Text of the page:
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Opposition Takes Aggressive Stance Against Growing Inflation Figures

Opposition parties take jabs at the Liberal government over rising inflation rate.

Opposition parties went on the offensive in Question Period on Sept. 19 over the latest inflation numbers.

The monthly consumer price index showed inflation jumping by 4 percent in August, a rise from the 3.3 percent recorded in July.

The higher-than-expected inflation rate was driven by factors that included rising fuel and grocery prices.

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“His accelerating inflation rate proves that after eight years, this prime minister is just not worth the cost,” said Conservative Leader Pierre Poilievre.

“After [Prime Minister Justin Trudeau] and his ministers pumped their fists in the air and declared victory over inflation,” it has gone up, continued Mr. Poilievre, referring to a statement in June by Finance Minister Chrystia Freeland that getting inflation to 2.8 percent was a “milestone moment” for Canadians. The inflation rate has been rising since then.

“Inflation is now accelerating; he hasn’t brought it down,” said Mr. Poilievre. “He stacked 4 percent inflation on top of the previous 8 percent inflation, which means that Canadians can’t eat, heat, or house themselves.”

“And worse, it may force the Bank of Canada to raise interest rates again, causing Canadian households, who are the most indebted in the G7, to go bankrupt. Will he balance the budget to bring down inflation and rates before that nightmare unfolds?” asked Mr. Poilievre.

He later warned one-fifth of Canadians may be unable to pay the interest on their mortgages. “How many Canadians will go bankrupt? And will we have a mortgage crisis when that happens?”

Mr. Trudeau responded by pointing to the record of his government in trying to make life more affordable.

“We demonstrated that we were able to bring down inflation from the highs of 8.1 percent while at the same time being there to invest in Canadians,” he responded.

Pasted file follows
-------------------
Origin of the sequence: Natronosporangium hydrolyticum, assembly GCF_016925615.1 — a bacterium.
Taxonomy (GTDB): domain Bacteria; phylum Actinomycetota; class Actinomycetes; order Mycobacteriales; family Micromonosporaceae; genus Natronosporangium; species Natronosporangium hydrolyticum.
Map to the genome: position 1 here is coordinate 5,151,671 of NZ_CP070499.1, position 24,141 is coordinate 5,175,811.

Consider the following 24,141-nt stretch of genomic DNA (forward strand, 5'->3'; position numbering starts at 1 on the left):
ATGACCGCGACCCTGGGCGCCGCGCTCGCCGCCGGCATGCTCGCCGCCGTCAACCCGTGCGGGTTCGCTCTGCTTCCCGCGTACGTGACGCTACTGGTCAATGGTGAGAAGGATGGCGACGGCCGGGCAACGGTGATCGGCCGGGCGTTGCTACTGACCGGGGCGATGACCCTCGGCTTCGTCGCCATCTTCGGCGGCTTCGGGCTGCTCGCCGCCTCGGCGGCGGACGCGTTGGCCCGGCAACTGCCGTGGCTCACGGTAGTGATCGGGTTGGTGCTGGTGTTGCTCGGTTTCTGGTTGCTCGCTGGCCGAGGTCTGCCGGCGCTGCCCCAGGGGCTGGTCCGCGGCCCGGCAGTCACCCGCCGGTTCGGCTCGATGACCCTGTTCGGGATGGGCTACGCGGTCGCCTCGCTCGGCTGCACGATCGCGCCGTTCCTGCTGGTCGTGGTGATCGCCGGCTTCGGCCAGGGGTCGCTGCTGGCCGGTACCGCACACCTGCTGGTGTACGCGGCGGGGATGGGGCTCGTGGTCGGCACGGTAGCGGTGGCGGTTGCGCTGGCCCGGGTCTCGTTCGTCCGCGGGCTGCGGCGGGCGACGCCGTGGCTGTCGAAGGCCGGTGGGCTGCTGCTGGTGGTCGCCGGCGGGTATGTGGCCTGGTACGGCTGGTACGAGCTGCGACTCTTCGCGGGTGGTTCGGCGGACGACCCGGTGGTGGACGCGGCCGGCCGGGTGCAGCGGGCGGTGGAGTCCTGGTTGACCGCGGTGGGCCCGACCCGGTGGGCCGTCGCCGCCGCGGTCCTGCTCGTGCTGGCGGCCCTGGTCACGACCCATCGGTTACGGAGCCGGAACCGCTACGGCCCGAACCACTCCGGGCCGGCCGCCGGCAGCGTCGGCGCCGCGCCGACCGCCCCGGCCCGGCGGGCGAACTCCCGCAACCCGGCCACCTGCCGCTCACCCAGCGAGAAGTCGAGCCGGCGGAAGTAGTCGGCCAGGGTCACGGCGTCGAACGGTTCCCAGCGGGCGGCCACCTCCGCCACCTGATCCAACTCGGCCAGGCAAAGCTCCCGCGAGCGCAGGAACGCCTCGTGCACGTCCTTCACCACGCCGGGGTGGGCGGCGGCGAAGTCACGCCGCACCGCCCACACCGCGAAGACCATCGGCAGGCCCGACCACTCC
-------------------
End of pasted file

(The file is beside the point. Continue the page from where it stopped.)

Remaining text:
“The leader of the opposition is saying he wouldn’t have been there to help 11 million Canadians with the grocery rebate … He certainly wouldn’t have been there to cut childcare fees in half right across the country all the way to $10 a day. Those are measures … that have helped Canadians.”

In French, Mr. Poilievre said he has been warning the federal government for years that rising federal spending would fuel inflation.

“The prime minister has printed money and doubled our national debt,” he said. “He is causing inflation and then denying it. I warned him about this three years ago, and I warned him five months ago that inflationary deficits would cause the problems we’re experiencing today.”

Mr. Trudeau continued to point to other measures his government has undertaken, such as a promise to drop the GST on the construction of new rental housing.

“We’re also moving forward on extending the repayment deadline for CEBA [Canadian Emergency Business Account] loans to help small businesses and we’re working directly with grocery chains to stabilize food prices,” he said, referring to a meeting held Sept. 18 with the heads of the country’s five biggest grocery chains.

Statistics Canada on Tuesday confirmed that food inflation was at 6.9 percent in August—a slight drop but still above the overall inflation rate of 4 percent.

Other parties were also asking questions about inflation, including NDP Leader Jagmeet Singh.

“Canadians have been struggling with food prices for almost two years now,” said Mr. Singh. “And here’s the classic Liberal response. They asked the CEOs of the big grocery stores to come to Ottawa to nicely ask them to stabilize the prices, not to bring them down—to stabilize them.”

The NDP is keeping the minority Liberals in power through a supply and confidence agreement.

Mr. Trudeau responded that the government expects results from the meeting with grocery chains.

“We’ve said clearly that we expect to see a concrete plan from those grocery CEOs and if they don’t come forward with strong enough measures, then we will take measures,” he said.

Earlier this month Mr. Trudeau suggested Ottawa might respond with unspecified “tax measures” if grocery prices don’t stabilize.

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